by Stephen Karganovic for The Saker Blog
In World War I, there was a popular refrain in France and the West generally expressing sympathetic support for their gallant Serbian allies, who were standing up to combined enemy armies on the Salonica front: Pauvres Serbes… That refrain still very much resonates but is no longer exclusively confined to the moral sphere, as it largely was a hundred years ago. Today, it epitomizes the dismal overall condition of the broken Serbian nation (on that subject, more in a later dispatch). For accuracy and clarification it should undoubtedly be amended, or expanded if you will, to read Pauvre Serbie, as well.
Following three serious bloodlettings in the course of a century (World War I, with up to a third of the population missing on Armistice day in 1918, World War II, with three quarters of a million slaughtered in the genocide committed by the Nazi satellite Croatia in 1941 – 1945, and a minimum of 100,000 of the best, brightest, and most able Serbs executed and exiled on ideological grounds by the Tito regime after it was installed in 1945) present-day Serbia is the ravaged land of an exhausted, dispirited, and dispossessed people. Its ambitions are low and its defenses are down.
Serbia today is ruled by a Uganda-style madman and his coterie of venal incompetents. This sorry bunch is manifestly unfit to govern any country (African or European, or even just Balkan for that matter).
Serbia’s current regime was conceived, by all accounts, as a clever stratagem of Western intelligence services in the early years of this century. It was an attempt to politically profit from the leadership vacuum in the rabidly nationalist Radical Party, whose leader had been safely locked away at the Hague, battling trumped-up (no pun intended) war crimes charges. His two main deputies in Belgrade were correctly diagnosed as ripe for recruitment. The “main prize” (to borrow a famous meme from the Ukrainian crisis) in that particular game of thrones was formal recognition by Serbia of the NATO-sponsored “independence” of Serbia’s resource-laden province of Kosovo, with some subsequent collateral benefits such as Serbia’s humiliating incorporation into NATO, for instance.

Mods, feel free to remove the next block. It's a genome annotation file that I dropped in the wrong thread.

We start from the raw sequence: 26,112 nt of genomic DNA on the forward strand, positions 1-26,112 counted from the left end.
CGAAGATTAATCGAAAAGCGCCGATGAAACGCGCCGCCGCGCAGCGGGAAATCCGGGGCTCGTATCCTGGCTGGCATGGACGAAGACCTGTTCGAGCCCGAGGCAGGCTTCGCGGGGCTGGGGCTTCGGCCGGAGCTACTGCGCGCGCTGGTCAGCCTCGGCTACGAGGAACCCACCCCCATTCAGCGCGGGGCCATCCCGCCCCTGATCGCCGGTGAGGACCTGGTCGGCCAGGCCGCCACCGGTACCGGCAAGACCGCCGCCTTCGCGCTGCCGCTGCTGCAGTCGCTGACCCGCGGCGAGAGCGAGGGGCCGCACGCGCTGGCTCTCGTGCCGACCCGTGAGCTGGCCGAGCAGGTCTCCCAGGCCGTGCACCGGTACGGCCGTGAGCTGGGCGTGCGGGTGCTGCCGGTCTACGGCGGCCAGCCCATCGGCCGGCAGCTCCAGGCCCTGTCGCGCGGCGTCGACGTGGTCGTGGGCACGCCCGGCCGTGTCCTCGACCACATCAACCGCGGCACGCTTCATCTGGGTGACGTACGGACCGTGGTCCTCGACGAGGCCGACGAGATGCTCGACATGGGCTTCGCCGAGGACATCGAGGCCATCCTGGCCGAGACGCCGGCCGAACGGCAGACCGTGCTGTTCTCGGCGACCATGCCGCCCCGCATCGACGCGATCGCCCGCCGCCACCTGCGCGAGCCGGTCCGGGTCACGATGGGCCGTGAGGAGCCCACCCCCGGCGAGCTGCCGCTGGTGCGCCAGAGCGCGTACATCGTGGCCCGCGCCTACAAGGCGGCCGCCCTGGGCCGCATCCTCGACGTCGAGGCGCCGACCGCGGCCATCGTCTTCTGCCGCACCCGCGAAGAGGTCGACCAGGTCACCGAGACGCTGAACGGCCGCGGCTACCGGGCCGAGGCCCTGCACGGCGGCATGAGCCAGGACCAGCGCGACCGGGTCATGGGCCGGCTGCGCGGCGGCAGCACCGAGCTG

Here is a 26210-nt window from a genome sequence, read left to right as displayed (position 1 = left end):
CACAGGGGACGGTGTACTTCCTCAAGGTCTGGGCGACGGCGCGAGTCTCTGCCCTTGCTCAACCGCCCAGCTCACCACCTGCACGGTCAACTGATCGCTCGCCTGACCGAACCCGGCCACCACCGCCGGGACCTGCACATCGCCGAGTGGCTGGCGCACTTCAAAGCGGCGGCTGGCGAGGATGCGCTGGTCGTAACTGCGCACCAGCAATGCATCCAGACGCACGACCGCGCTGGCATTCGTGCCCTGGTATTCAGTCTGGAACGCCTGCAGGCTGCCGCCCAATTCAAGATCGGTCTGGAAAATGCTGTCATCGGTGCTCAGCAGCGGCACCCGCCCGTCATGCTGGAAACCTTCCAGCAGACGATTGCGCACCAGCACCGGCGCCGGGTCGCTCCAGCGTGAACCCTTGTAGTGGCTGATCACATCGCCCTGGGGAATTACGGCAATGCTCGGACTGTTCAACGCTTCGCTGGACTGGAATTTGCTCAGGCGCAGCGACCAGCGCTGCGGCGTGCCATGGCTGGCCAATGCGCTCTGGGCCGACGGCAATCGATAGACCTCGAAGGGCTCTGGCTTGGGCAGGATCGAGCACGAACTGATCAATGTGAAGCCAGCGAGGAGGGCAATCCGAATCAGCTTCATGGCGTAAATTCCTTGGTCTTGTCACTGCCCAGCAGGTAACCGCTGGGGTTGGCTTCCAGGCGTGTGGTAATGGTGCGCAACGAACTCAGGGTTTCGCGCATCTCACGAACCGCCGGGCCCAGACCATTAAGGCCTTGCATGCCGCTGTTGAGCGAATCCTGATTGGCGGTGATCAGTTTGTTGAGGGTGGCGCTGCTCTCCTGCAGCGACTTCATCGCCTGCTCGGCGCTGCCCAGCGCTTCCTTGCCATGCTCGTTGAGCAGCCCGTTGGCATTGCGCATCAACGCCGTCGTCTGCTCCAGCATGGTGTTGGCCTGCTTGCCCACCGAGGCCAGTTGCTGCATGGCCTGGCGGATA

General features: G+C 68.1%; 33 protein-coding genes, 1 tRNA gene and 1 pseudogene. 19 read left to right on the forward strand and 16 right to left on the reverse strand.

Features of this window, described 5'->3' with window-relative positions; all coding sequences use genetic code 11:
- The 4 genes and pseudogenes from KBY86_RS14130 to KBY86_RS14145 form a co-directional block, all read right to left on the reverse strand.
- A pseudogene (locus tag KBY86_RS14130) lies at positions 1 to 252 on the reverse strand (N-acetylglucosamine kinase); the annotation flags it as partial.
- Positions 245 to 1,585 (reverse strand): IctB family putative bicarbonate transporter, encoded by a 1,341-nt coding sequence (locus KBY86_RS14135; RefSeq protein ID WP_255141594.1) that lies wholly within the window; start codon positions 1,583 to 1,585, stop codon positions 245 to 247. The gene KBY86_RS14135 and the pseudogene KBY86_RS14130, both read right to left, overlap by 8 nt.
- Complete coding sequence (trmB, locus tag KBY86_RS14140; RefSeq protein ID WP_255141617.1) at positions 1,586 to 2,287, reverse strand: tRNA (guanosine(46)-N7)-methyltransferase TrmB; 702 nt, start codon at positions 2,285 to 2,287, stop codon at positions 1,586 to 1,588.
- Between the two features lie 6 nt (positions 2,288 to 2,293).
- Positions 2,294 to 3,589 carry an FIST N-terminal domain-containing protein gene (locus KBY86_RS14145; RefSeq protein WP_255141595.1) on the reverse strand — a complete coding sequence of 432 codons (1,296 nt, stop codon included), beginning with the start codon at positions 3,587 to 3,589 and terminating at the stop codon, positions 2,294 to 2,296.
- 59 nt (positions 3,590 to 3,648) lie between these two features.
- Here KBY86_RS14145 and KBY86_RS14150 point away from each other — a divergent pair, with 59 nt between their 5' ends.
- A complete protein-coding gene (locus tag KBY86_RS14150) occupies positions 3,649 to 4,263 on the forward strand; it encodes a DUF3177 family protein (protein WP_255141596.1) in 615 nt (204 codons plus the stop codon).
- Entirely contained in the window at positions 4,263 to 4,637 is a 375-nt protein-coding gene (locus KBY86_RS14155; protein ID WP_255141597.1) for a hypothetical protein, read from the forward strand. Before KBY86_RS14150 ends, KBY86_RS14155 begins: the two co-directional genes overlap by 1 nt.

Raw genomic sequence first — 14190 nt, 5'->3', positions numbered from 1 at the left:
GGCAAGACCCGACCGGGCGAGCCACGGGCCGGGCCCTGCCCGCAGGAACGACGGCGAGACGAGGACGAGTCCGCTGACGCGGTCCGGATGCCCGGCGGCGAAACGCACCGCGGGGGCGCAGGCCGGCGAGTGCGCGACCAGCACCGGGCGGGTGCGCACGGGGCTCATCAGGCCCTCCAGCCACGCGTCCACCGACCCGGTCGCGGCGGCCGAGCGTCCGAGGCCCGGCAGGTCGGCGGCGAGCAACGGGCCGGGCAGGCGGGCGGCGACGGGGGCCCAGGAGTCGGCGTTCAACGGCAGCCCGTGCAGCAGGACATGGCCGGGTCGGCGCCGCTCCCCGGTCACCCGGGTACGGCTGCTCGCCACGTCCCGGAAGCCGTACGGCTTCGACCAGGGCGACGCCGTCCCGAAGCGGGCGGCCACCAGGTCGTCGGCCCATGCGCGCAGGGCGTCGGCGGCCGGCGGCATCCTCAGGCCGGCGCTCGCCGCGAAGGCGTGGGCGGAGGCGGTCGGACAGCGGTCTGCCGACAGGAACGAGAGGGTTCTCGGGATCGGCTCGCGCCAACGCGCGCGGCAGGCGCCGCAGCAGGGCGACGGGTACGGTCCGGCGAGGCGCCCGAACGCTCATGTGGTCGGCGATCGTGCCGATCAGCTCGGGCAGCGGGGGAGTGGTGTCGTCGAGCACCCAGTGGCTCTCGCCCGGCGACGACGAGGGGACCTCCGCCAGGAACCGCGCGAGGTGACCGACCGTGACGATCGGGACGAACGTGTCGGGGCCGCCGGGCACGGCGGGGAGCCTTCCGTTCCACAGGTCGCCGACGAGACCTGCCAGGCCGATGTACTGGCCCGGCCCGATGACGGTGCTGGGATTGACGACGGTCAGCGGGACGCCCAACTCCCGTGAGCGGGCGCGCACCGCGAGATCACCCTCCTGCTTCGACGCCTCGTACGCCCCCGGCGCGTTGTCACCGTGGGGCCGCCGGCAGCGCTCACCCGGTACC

One of the two turncoats was even lionized as Serbia’s potential De Gaulle, perhaps with the prospect of a drastically devalued Nobel Peace prize dangled before him, and just for the trifle of signing off on the Kosovo land grab, unilaterally declared under Western auspices in 2008.
The false analogy was missed by all the interested parties. For whatever reasons that concern the French alone, De Gaulle did stop the colonial war in Algeria, giving up a territory that had no link whatsoever to historical France and coming under French rule relatively recently in 1830 when in a fit of anger its tactless bey slapped a French diplomat. Kosovo, on the other hand, is the historical and cultural heartland of the Serbian nation and its Orthodox church. There is no comparison. Renouncing Kosovo would not be the meritorious act of a Serbian De Gaulle, but conjures up more precisely the treachery of Mexican president Santa Ana, when he signed the treaty of Guadalupe Hidalgo.
A small but by no means insignificant detail that was inexplicably missed by all the geniuses involved.
Hence, as Robert Burns pointed out, even the best-laid schemes of mice and men tend to sometimes go awry or be seriously delayed at any rate. So far, that exactly has been the case with the legalization of the Kosovo robbery, with its booty of mouth-watering riches. After many fumbling attempts, the Serbian regime has so far failed to come up with the correct formula to hand over Kosovo while protecting its back from the fury of the country’s public, all the while dangerously eroding the patience of the foreign sponsors who installed it and expect a return for their investment. They are still turning a blind eye to the regime’s mischief, but precisely on condition that the Kosovo issue is settled forthwith to their greedy satisfaction. (Note might be taken of the fact that all the major and still influential actors of the 1999 aggression on Yugoslavia, which resulted in NATO’s occupation of Kosovo, such as Madeleine Albright and General Wesley Clark have helped themselves to generous pieces of the Kosovo pie and are, naturally, eager to secure their ill-gotten acquisitions.)